Archive for the ‘Poetry’ Category

24 to Harwood and Cropsy: No Road Back Home — #1   Leave a comment

Lummi & MCLACThomas R. Turner (May 23, 1942–November 13, 2014) — Photo-Artistry by kenne

This posting is the first of several I will be sharing from a long poem written by Tom
sometime around 1980 after his wife left him. Today is the fifth anniversary of his death.

24 to Harwood and Cropsy: No Road Back Home
(Taken from a Brooklyn Bus Rough and the Title of a Blues Album.)

Standing above me in Smith's room 
Awkwardly looking down through a clipped hesitancy 
Our lives came together. 
TURNER 
With all the ambiguity that last name usage implies 
Was what she called me. 
Mannerisms of ingenuousness and a tendency toward the atypical 
Bespoke your ambiance  
                                     (Ineffably I wanted Her) 

That voice - 
Falsetto 
Laced in bursts of Peter's guffaws 
Seemed contrived with a dreamed-of authenticity.  

                                      (Your mouth, my love,the
                                       thistle in the kiss?) 

From within mutually cancelling 
Vignettes of naturalness and gender-cliche' 
She kissed through closed lips of 
Pristine openness. 
Innocently I loved. 

Through summer notes of vulnerability 
Together we embraced an entangled growth of uncertainty  

                                       (Our fictions were tempered in
                                        a painful and inward time) 

Desperate needs equivocated against ordained directions and 
Dead-end holdings of night-bakery-work. 
Even then yours wasn't other-directed but 
A need to keep the Self-absorption of your Ann Arbor soul on a 
Pedastal of conforming difference. 
Eliptically we lived in the interstices 
Between an illusion of  
Fulfillment and letters etched with 
"Know what?"

 

Welcome Home   1 comment

Welcome-72-2.jpgWelcome Home– Image by kenne

And as I turn home where
I know you are already awake,
Wandering slowly through the house
Searching for me, I can suddenly
Hear my own footsteps crunching
The simple astonishing news
That we are here,
Yes, we are still here.

— from “Dawn Walk” by Edward Hirsch

 

Butterfly Photo-Artistry   1 comment

Butterfly-art-72.jpgPainter Lady — Photo-Artistry by kenne

This painted lady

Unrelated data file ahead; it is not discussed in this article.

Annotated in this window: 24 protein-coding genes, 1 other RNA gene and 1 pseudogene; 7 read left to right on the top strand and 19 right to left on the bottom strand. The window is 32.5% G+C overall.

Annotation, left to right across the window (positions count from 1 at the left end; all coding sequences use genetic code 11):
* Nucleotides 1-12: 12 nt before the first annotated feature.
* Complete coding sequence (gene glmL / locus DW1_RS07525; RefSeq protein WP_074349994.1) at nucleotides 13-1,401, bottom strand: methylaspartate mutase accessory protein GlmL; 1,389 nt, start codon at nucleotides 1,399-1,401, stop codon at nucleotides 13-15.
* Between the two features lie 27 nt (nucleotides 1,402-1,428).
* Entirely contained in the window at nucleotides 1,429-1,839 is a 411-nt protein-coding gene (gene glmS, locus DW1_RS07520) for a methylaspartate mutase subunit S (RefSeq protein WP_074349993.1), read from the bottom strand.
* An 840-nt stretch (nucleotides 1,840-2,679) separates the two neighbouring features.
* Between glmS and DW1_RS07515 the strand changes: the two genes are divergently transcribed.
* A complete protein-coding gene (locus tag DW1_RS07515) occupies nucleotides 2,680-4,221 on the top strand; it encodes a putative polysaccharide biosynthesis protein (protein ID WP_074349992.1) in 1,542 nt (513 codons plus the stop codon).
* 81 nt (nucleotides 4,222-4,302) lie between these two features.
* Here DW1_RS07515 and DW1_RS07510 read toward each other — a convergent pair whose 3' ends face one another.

Flying over the landscape
Found me attractive.

— kenne

 

I-10 In West Texas   1 comment

I 10 B-W (1 of 1)-72I-10 In West Texas — Image by kenne

I-10 —
A road
That never leads
To nowhere.

— kenne

Wondering What’s Next   1 comment

Bug Springs Panorama IMG_2665-72Tucson Basin As Viewed From The Bug Springs Trail In The Santa Catalina Mountains — Image by kenne

Looking back on time
Sharing beautiful vistas
Wondering what’s next.

— kenne

Bougainvilleas: Love/Hate Relationship   Leave a comment

Bougainvia-72Bougainvillea — Image by kenne

We all love the beautiful Bougainvillea blossoms. They add a lot of color to the Tucson landscape. However, maintaining them can be very frustrating. For starters, they have very long thorns, so pruning must be done very carefully, and they will die at the first frost, which can happen easily since we live near a wash allowing the cold night air to drop lower than the surrounding areas.

He loves bougainvilleas
but hated the thorns.
He wanted to know
why all beauty came
with such pain and
was it as answer less as
where eggs came from
when life is all about the eggs,
“because we need the eggs.”

— kenne

 

Aspen Colors On Mt. Lemmon   Leave a comment

Aspen Draw Fall Colors-8406-72.jpgAspen Colors On Mt. Lemmon — Image by kenne

LEAVES

Dearly beloved, we are gathered
here together today to look into
the face of the river.
One of us has stayed at home
to rake the leaves,
gathering those poor tears
shed for the rest of us.
If there is one among you
who sees in the face of the river
your own, please step forward
and identify the source of your
wealth. If not, can you give us
a thumbnail sketch 
of the important philosophers
in Golden Greece?

An old cedar stood  by,
simply thankful she existed.
And a young fox, who had
neither dreams nor feelings
in the French.
And the one at a distance
raking the leaves did not
think of them as tears,
but as simple toil, conducted
without compromise.
In the sweet fresh morning
how good it was to be alone
with potato paring filling
his mind. To whom should he speak?
There was no one but the leaves
and the leaves did not feel
he had anything worth saying.

— Mary Ruefle

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